5:33 However, now every type needs to implement the rotate method. With two types, we will have duplication, but it'll only get worse when we add more types. It would be nicer to provide a way to implement it once for all Shapes.

6:10 Instead of defining a mutating rotate in the protocol, we define an immutable variant in a protocol extension:

extension Shape {
    func rotated(by angle: CGFloat) -> Shape {
        // ...
    }
}

6:16 For the angle, we currently use a CGFloat. It would be much more precise to use e.g. the Measurement API, because now it's unclear what the unit of the angle is: radians, degrees, or something else. However, we won't fix that today.

6:39 The way we'll implement rotated is by returning a new TransformedShape value. So we'll start by creating TransformedShape, stores the original shape and a CGAffineTransform value:

struct TransformedShape {
    var original: Shape
    var transform: CGAffineTransform
}

7:03 We make TransformedShape conform to Shape in an extension. For the bounding box, we take the original bounding box and apply the transform:

extension TransformedShape: Shape {
    var boundingBox: CGRect {
        return original.boundingBox.applying(transform)
    }

    // ...
}

7:29 The draw method is a bit more complicated. The approach we'll take is to rotate the context, and then call the original draw method. However, because the context is a mutable value, we have to make sure to restore it to the original state after we're done, so that we don't influence other draw methods:

extension TransformedShape: Shape {
    // ...

    func draw(context: CGContext) {
        context.saveGState()
        context.concatenate(transform)
        original.draw(context: context)
        context.restoreGState()
    }
}

8:42 In the rotated method we use TransformedShape's memberwise initializer to create the rotated shape:

extension Shape {
    func rotated(by angle: CGFloat) -> Shape {
        return TransformedShape(original: self, transform: CGAffineTransform(rotationAngle: angle))
    }
}

9:15 To try it out, we modify the sample code to draw a rotated rectangle:

let size = CGSize(width: 100, height: 200)
let rectangle = Rectangle(origin: .zero, size: CGSize(width: 100, height: 200))
rectangle.rotated(by: CGFloat(M_PI/6)).image()

Dispatch in Protocol Extensions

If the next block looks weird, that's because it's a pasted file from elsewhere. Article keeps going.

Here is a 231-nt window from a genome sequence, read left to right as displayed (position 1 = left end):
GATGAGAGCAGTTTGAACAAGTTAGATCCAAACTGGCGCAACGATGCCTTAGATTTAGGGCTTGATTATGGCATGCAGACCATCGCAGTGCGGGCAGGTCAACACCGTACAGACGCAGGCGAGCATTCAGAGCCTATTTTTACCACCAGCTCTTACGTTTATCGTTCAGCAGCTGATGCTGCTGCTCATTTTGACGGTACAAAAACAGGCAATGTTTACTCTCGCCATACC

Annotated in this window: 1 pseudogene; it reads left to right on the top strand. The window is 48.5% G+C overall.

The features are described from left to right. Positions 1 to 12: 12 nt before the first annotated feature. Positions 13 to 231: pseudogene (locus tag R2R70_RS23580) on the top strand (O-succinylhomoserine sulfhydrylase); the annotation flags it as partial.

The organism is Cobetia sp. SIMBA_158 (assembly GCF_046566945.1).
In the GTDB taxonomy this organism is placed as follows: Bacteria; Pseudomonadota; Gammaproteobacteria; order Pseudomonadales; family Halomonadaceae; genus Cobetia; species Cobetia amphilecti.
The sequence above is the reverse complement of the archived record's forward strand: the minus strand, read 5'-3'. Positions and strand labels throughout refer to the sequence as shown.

9:43 There are some tricky things to be aware of when working with protocols and protocol extensions. We're going to use a bit of a constructed example to demonstrate those pitfalls, but you'll encounter them sooner or later.

Let's say we want to override the rotated method for Circle, and simply return the Circle directly:

struct Circle: Shape {
    // ...
    func rotated(by angle: CGFloat) -> Shape {
        return self
    }
}

10:26 Now, if we call circle.rotated(by:), we'll see that the overridden rotated method in the Circle struct gets called. However, with protocol-oriented APIs you'll often store conforming entities as the protocol type. In our example this means storing a circle as Shape, not as Circle. If you do this, the custom rotated method won't get called anymore.

11:13 The reason is that methods defined in protocol extensions are statically dispatched. To have dynamic dispatch, we have to add our rotated method to the protocol itself:

protocol Shape {
    func draw(context: CGContext)
    var boundingBox: CGRect { get }
    func rotated(by angle: CGFloat) -> Shape
}

12:04 Now our overridden rotated method gets called again. This also explains why the protocols in the standard library have gotten so large. Even though there are default implementations for most methods in e.g. the Collection protocol, they're added to the protocol to allow for dynamic dispatch. The behavior around static and dynamic dispatch can be unintuitive at first, so it's important to be aware of the two different options.

Discussion

13:02 The protocol-oriented solution we came up with isn't necessarily better or worse. Both protocols and class hierarchies are tools we can use. They both have different tradeoffs. For example, class hierarchies allow you to inherit stored properties, and you can call super when overriding something. In a protocol-oriented approach, this is not possible.

A limitation of class hierarchies is that you can only use single inheritance. If you need shared functionality, you might run into the issue that you want to inherit from multiple classes, and that problem doesn't happen with protocols. With protocols, you can also add conformance later on, whereas with a class hierarchy, you can't replace a superclass unless you own that class. Depending on the problem you're solving, you can explore both solutions.

14:33 A related issue is that you often have to decide whether you need a protocol at all. For example, in the networking episode we have a Resource struct, not a Resource protocol. This is because each resource has the same structure: they all have a URL, a HTTP method and a parse function. In this case it doesn't make sense to define a protocol.

For the example we worked on today, the different types have different properties. For example, a Rectangle has on origin and size, whereas a Circle has a center and radius. Because they have a different structure, protocols are a much better fit.